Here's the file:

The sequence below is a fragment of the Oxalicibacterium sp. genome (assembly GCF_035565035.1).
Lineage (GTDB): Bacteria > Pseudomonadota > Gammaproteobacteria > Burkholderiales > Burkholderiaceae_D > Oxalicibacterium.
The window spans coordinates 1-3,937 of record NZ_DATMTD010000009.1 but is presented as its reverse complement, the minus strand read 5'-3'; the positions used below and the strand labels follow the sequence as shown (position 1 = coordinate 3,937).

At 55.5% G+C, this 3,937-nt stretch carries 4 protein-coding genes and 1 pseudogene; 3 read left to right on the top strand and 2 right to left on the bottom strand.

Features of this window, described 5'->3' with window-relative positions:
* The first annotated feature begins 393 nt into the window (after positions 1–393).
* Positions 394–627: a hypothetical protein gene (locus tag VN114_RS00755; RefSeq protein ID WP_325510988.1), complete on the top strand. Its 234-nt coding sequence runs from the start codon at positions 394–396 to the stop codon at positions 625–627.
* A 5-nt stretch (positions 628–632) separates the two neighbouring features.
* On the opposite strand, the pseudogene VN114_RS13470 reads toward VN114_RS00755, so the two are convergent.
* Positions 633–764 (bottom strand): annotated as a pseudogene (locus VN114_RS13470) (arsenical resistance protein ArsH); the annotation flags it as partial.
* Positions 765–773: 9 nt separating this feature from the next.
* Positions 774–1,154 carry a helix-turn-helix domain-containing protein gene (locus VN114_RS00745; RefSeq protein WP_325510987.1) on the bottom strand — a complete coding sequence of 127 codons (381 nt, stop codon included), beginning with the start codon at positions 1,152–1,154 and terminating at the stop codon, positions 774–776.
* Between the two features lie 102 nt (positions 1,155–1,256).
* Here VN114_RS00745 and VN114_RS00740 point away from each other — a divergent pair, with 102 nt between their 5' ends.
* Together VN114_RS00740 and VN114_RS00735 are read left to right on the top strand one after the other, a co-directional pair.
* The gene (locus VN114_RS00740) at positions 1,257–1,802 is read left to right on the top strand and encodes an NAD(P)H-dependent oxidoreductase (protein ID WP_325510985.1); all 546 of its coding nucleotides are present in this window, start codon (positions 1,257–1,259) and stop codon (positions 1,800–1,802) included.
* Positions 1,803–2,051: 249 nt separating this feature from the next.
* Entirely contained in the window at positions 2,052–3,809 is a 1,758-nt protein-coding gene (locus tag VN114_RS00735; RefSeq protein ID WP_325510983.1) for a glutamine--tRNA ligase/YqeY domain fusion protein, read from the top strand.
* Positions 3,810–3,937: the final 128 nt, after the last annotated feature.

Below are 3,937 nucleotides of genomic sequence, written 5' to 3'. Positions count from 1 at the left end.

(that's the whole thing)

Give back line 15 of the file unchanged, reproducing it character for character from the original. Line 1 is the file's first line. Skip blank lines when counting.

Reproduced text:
* Together VN114_RS00740 and VN114_RS00735 are read left to right on the top strand one after the other, a co-directional pair.